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Equally astonishing is the matter of distribution. The Living Bible sold 23 million copies in the first six years. Good News for Modern Man sold more than 55 million copies in its first decade. When the Good News Bible appeared in December 1976, one million copies were purchased in the first month! The American Bible Society’s latest plans are to raise $63 million to help newly literate people around the world improve their reading skill. Known as Good News for New Readers, the project involves printing and distributing 725 million beautiful multicolored, four-page, illustrated pamphlets containing Bible stories. It is by far the most ambitious plan ever undertaken in 165 years of ABS history.

In addition, tens of millions of Scriptures are distributed annually by Gideons International, Partnership Missions, World Home Bible League, Scripture Gift Mission, Pocket Testament League, and other specialized agencies.

One of the fastest growing developments is short-term service abroad, which began to pick up speed in the early 1960s. By the mid-1970s it was in high gear, and it promises to continue strong well into the future. Two major groups are involved: youth and retired persons. They serve abroad for one to three years, usually under a mission board. So popular is this program that in some missions more than half of the new recruits each year are short-termers. According to one poll, 98 percent of these short-termers come home with a good impression of missionary life and work; an increasing number consequently return for a second and third term, by which time they are considered career missionaries.

The most exciting development in recent decades is the contribution to world missions by Third World churches. For too long it was assumed that world evangelization was the “white man’s burden.” This is no longer so. More and more churches in Africa, Asia, and Latin America are participating in world missions. The Asian churches lead the way, but others are not far behind. Three Asian denominations have been particularly active: the Christian and Missionary Alliance, the Assemblies of God, and the Seventh-day Adventists.

In country after country interdenominational missionary associations have been formed. In 1973 the All Asia Mission Consultation in Seoul called for 200 Asian missionaries in 18 months. Brazil has the best missionary-sending record in Latin America; and in Africa, Nigeria heads the list. The precise number of non-Caucasian missionaries is difficult to pinpoint, but conservative estimates run as high as 8,000.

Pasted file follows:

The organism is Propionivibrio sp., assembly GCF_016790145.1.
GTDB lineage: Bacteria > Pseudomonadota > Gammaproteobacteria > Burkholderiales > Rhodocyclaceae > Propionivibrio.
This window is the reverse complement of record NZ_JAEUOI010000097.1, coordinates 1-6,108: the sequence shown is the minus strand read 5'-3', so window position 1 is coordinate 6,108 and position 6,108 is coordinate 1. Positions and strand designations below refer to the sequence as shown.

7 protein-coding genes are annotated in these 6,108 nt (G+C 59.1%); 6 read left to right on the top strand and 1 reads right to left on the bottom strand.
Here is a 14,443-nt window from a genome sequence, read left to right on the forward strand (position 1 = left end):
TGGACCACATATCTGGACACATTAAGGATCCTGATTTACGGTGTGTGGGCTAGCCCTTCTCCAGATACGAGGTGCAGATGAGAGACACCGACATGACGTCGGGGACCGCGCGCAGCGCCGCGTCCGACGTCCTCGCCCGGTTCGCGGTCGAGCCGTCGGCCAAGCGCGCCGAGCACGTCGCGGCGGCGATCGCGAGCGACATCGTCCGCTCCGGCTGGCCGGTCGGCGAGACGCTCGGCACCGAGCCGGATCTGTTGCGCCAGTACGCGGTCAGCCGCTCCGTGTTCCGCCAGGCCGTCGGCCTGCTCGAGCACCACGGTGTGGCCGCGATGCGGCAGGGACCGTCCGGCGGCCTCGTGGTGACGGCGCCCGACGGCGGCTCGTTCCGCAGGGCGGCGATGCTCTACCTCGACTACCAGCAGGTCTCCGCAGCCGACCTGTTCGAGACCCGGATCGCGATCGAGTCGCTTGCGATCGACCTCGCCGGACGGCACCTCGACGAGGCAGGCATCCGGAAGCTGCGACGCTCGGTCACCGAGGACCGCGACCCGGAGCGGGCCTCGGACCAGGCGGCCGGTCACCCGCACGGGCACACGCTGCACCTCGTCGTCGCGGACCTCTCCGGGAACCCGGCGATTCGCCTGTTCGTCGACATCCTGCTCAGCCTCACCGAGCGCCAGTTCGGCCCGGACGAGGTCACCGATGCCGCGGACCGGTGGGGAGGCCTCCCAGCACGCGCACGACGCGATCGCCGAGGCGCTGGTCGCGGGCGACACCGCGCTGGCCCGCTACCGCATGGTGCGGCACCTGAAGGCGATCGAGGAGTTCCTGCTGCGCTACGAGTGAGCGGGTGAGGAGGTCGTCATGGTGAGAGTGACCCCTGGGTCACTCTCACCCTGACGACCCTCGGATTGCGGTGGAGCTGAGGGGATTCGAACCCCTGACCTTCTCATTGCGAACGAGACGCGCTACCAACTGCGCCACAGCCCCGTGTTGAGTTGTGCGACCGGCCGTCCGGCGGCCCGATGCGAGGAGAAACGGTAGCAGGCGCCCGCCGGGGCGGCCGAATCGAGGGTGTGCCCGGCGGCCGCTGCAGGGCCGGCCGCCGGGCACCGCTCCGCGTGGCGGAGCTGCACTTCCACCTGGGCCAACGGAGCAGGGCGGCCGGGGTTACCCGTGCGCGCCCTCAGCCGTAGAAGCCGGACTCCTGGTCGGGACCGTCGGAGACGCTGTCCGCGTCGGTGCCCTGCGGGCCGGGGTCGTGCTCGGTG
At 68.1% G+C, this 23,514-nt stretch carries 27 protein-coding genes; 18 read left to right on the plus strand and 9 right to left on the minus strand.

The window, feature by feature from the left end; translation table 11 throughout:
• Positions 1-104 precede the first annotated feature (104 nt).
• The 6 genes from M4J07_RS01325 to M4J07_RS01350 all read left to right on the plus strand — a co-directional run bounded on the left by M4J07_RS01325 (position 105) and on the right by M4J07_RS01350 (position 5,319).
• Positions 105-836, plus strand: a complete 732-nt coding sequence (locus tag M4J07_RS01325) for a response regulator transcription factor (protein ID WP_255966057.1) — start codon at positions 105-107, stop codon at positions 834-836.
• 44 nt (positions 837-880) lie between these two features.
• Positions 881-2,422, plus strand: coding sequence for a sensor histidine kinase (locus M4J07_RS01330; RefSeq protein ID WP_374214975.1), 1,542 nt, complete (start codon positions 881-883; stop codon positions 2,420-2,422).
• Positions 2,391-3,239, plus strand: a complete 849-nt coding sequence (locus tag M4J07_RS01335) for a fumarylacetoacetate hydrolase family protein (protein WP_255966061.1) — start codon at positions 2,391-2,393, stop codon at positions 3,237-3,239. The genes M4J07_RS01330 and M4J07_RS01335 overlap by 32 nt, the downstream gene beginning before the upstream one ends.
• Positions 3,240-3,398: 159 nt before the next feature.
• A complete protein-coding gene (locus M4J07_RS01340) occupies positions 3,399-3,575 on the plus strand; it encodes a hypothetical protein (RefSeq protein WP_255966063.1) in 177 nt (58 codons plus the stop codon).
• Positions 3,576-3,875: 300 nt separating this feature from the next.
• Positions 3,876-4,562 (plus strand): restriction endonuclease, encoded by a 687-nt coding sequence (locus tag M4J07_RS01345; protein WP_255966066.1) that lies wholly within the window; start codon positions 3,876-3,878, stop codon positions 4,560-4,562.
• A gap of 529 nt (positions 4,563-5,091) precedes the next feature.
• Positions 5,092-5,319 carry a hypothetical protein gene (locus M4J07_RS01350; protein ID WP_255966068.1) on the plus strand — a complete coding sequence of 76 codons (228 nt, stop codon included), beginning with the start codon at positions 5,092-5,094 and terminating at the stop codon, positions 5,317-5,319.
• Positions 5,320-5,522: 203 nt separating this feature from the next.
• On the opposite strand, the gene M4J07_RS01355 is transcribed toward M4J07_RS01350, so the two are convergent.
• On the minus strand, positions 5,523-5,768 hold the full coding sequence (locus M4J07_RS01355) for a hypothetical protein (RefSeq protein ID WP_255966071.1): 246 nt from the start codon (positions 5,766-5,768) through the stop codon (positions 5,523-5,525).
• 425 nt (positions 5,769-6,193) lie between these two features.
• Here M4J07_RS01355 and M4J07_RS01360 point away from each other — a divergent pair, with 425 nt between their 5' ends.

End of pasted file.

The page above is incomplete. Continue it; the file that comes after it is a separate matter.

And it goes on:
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In the past 25 years, some parachurch organizations previously restricted to North America have branched out to other parts of the world. Included in this group are Campus Crusade for Christ, InterVarsity Christian Fellowship, Navigators, Child Evangelism Fellowship, Youth for Christ, Bible Club Movement, Scripture Union, Christian Business Men’s Committee, and Gideons.

Cause For Concern And Praise

The most significant event in ecumenical missions during this 25-year period was the merger in 1961 of the World Council of Churches and the International Missionary Council. Hope was expressed that the IMC might impart its missionary vision to the WCC. Others feared that the ecclesiastical concerns of the WCC would swamp the IMC. Unfortunately, the fear has outrun the hope. Since the merger, the Commission on World Mission and Evangelism has convened three world conferences: Mexico (1963), Bangkok (1972), and Melbourne (1980). Loosely affiliated with the WCC are several regional bodies: Christian Conference of Asia (1959), All Africa Conference of Churches (1963), and the Pacific Conference of Churches (1966).

Ecumenical missions have shown an increasing preoccupation with social and political action to the neglect of evangelism and church planting. Large sums of money given by the WCC to “freedom fighters” in all six continents proved especially controversial.

Another trend is retrenchment. The number of missionaries dropped steadily in the past 25 years. No new countries joined the roster; few, if any, new programs were initiated.

On the plus side, many “daughter” churches in the Third World received full autonomy from the “mother” churches in the West. these new churches have swelled the size of the WCC from 147 members at Amsterdam (1948) to 300 today.

Space forbids mentioning the progress in missionary radio, Christian literature, and Bible correspondence courses; changes in medical, educational, and agricultural missions; and work among refugees.

Despite advances of the last 25 years, we should not be too quick to congratulate ourselves. The ratio of Christians to the population of the world has been dropping steadily ever since 1960, when it was slightly over 30 percent. Today it is 26 percent. There are more non-Christians in India and China than Christians in the entire world. But we can still rejoice that the Christian church now exists, in one form or another, in almost every nation, and there is not a single country in the world without a Christian witness.